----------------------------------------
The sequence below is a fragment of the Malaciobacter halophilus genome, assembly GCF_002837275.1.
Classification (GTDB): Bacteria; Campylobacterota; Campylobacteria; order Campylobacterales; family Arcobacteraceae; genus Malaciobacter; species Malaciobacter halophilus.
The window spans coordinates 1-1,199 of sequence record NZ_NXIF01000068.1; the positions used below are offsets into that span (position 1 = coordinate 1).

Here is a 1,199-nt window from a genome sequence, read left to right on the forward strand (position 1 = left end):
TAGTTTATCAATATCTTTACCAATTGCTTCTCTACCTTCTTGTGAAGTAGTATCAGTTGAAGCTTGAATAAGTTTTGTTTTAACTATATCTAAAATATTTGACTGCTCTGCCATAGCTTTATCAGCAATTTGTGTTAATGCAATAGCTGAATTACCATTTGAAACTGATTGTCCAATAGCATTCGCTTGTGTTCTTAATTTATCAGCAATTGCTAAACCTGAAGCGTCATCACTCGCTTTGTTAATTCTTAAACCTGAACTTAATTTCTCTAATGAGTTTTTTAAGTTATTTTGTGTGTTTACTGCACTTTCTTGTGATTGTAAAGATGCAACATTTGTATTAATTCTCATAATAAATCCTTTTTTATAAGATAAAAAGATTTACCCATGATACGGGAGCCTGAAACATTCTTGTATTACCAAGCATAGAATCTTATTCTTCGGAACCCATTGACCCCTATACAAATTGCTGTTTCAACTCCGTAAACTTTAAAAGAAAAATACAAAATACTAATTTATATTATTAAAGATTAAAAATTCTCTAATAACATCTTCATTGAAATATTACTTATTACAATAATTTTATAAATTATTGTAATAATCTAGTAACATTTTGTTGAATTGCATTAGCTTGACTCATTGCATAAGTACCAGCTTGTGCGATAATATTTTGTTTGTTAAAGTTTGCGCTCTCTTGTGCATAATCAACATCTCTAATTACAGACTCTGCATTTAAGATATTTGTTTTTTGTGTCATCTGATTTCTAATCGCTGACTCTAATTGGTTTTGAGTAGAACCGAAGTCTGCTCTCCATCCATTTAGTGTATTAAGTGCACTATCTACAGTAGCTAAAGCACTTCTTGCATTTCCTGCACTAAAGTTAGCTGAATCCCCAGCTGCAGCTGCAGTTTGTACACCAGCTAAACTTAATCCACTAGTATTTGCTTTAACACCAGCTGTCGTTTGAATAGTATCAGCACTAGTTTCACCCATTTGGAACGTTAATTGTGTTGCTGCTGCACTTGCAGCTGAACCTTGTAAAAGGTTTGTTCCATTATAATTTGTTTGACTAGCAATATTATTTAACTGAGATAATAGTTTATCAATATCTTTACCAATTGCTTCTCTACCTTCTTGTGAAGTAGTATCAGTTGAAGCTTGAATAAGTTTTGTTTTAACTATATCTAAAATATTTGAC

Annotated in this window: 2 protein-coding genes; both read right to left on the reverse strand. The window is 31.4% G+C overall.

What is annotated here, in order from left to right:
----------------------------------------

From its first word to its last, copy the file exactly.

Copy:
The sequence below is a fragment of the Malaciobacter halophilus genome, assembly GCF_002837275.1.
Classification (GTDB): Bacteria; Campylobacterota; Campylobacteria; order Campylobacterales; family Arcobacteraceae; genus Malaciobacter; species Malaciobacter halophilus.
The window spans coordinates 1-1,199 of sequence record NZ_NXIF01000068.1; the positions used below are offsets into that span (position 1 = coordinate 1).

Here is a 1,199-nt window from a genome sequence, read left to right on the forward strand (position 1 = left end):
TAGTTTATCAATATCTTTACCAATTGCTTCTCTACCTTCTTGTGAAGTAGTATCAGTTGAAGCTTGAATAAGTTTTGTTTTAACTATATCTAAAATATTTGACTGCTCTGCCATAGCTTTATCAGCAATTTGTGTTAATGCAATAGCTGAATTACCATTTGAAACTGATTGTCCAATAGCATTCGCTTGTGTTCTTAATTTATCAGCAATTGCTAAACCTGAAGCGTCATCACTCGCTTTGTTAATTCTTAAACCTGAACTTAATTTCTCTAATGAGTTTTTTAAGTTATTTTGTGTGTTTACTGCACTTTCTTGTGATTGTAAAGATGCAACATTTGTATTAATTCTCATAATAAATCCTTTTTTATAAGATAAAAAGATTTACCCATGATACGGGAGCCTGAAACATTCTTGTATTACCAAGCATAGAATCTTATTCTTCGGAACCCATTGACCCCTATACAAATTGCTGTTTCAACTCCGTAAACTTTAAAAGAAAAATACAAAATACTAATTTATATTATTAAAGATTAAAAATTCTCTAATAACATCTTCATTGAAATATTACTTATTACAATAATTTTATAAATTATTGTAATAATCTAGTAACATTTTGTTGAATTGCATTAGCTTGACTCATTGCATAAGTACCAGCTTGTGCGATAATATTTTGTTTGTTAAAGTTTGCGCTCTCTTGTGCATAATCAACATCTCTAATTACAGACTCTGCATTTAAGATATTTGTTTTTTGTGTCATCTGATTTCTAATCGCTGACTCTAATTGGTTTTGAGTAGAACCGAAGTCTGCTCTCCATCCATTTAGTGTATTAAGTGCACTATCTACAGTAGCTAAAGCACTTCTTGCATTTCCTGCACTAAAGTTAGCTGAATCCCCAGCTGCAGCTGCAGTTTGTACACCAGCTAAACTTAATCCACTAGTATTTGCTTTAACACCAGCTGTCGTTTGAATAGTATCAGCACTAGTTTCACCCATTTGGAACGTTAATTGTGTTGCTGCTGCACTTGCAGCTGAACCTTGTAAAAGGTTTGTTCCATTATAATTTGTTTGACTAGCAATATTATTTAACTGAGATAATAGTTTATCAATATCTTTACCAATTGCTTCTCTACCTTCTTGTGAAGTAGTATCAGTTGAAGCTTGAATAAGTTTTGTTTTAACTATATCTAAAATATTTGAC

Annotated in this window: 2 protein-coding genes; both read right to left on the reverse strand. The window is 31.4% G+C overall.

What is annotated here, in order from left to right: